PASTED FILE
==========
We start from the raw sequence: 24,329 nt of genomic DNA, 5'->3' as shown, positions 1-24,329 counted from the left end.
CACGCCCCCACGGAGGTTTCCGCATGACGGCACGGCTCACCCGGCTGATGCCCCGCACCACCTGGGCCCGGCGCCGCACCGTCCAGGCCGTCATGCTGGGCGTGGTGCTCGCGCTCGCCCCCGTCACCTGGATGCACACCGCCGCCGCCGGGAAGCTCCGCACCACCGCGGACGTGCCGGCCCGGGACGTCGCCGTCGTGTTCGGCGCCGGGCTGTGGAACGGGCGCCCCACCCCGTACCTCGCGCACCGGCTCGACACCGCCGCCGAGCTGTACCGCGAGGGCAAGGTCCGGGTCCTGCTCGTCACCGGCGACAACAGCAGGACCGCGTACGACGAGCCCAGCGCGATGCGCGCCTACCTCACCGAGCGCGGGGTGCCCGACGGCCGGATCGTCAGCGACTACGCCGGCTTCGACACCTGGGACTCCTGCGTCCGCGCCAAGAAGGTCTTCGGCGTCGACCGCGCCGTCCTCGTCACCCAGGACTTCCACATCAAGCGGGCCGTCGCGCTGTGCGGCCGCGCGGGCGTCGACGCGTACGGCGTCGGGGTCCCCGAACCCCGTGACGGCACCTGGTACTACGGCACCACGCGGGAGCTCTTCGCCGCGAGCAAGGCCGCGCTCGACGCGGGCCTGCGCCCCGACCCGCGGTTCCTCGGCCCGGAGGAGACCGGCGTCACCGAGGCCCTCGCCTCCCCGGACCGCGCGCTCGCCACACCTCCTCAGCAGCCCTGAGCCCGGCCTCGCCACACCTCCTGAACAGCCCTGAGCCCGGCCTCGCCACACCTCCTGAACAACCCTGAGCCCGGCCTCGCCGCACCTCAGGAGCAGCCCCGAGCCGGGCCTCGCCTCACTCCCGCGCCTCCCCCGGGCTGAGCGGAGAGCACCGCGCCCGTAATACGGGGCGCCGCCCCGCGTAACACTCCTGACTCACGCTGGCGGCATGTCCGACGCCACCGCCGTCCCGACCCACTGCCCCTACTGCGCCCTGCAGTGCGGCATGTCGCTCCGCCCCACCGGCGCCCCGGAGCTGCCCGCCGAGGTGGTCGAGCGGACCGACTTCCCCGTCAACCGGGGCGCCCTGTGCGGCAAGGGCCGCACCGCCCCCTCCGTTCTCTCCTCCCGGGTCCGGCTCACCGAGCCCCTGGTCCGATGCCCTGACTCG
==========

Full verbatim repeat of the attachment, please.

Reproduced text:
We start from the raw sequence: 24,329 nt of genomic DNA, 5'->3' as shown, positions 1-24,329 counted from the left end.
CACGCCCCCACGGAGGTTTCCGCATGACGGCACGGCTCACCCGGCTGATGCCCCGCACCACCTGGGCCCGGCGCCGCACCGTCCAGGCCGTCATGCTGGGCGTGGTGCTCGCGCTCGCCCCCGTCACCTGGATGCACACCGCCGCCGCCGGGAAGCTCCGCACCACCGCGGACGTGCCGGCCCGGGACGTCGCCGTCGTGTTCGGCGCCGGGCTGTGGAACGGGCGCCCCACCCCGTACCTCGCGCACCGGCTCGACACCGCCGCCGAGCTGTACCGCGAGGGCAAGGTCCGGGTCCTGCTCGTCACCGGCGACAACAGCAGGACCGCGTACGACGAGCCCAGCGCGATGCGCGCCTACCTCACCGAGCGCGGGGTGCCCGACGGCCGGATCGTCAGCGACTACGCCGGCTTCGACACCTGGGACTCCTGCGTCCGCGCCAAGAAGGTCTTCGGCGTCGACCGCGCCGTCCTCGTCACCCAGGACTTCCACATCAAGCGGGCCGTCGCGCTGTGCGGCCGCGCGGGCGTCGACGCGTACGGCGTCGGGGTCCCCGAACCCCGTGACGGCACCTGGTACTACGGCACCACGCGGGAGCTCTTCGCCGCGAGCAAGGCCGCGCTCGACGCGGGCCTGCGCCCCGACCCGCGGTTCCTCGGCCCGGAGGAGACCGGCGTCACCGAGGCCCTCGCCTCCCCGGACCGCGCGCTCGCCACACCTCCTCAGCAGCCCTGAGCCCGGCCTCGCCACACCTCCTGAACAGCCCTGAGCCCGGCCTCGCCACACCTCCTGAACAACCCTGAGCCCGGCCTCGCCGCACCTCAGGAGCAGCCCCGAGCCGGGCCTCGCCTCACTCCCGCGCCTCCCCCGGGCTGAGCGGAGAGCACCGCGCCCGTAATACGGGGCGCCGCCCCGCGTAACACTCCTGACTCACGCTGGCGGCATGTCCGACGCCACCGCCGTCCCGACCCACTGCCCCTACTGCGCCCTGCAGTGCGGCATGTCGCTCCGCCCCACCGGCGCCCCGGAGCTGCCCGCCGAGGTGGTCGAGCGGACCGACTTCCCCGTCAACCGGGGCGCCCTGTGCGGCAAGGGCCGCACCGCCCCCTCCGTTCTCTCCTCCCGGGTCCGGCTCACCGAGCCCCTGGTCCGATGCCCTGACTCG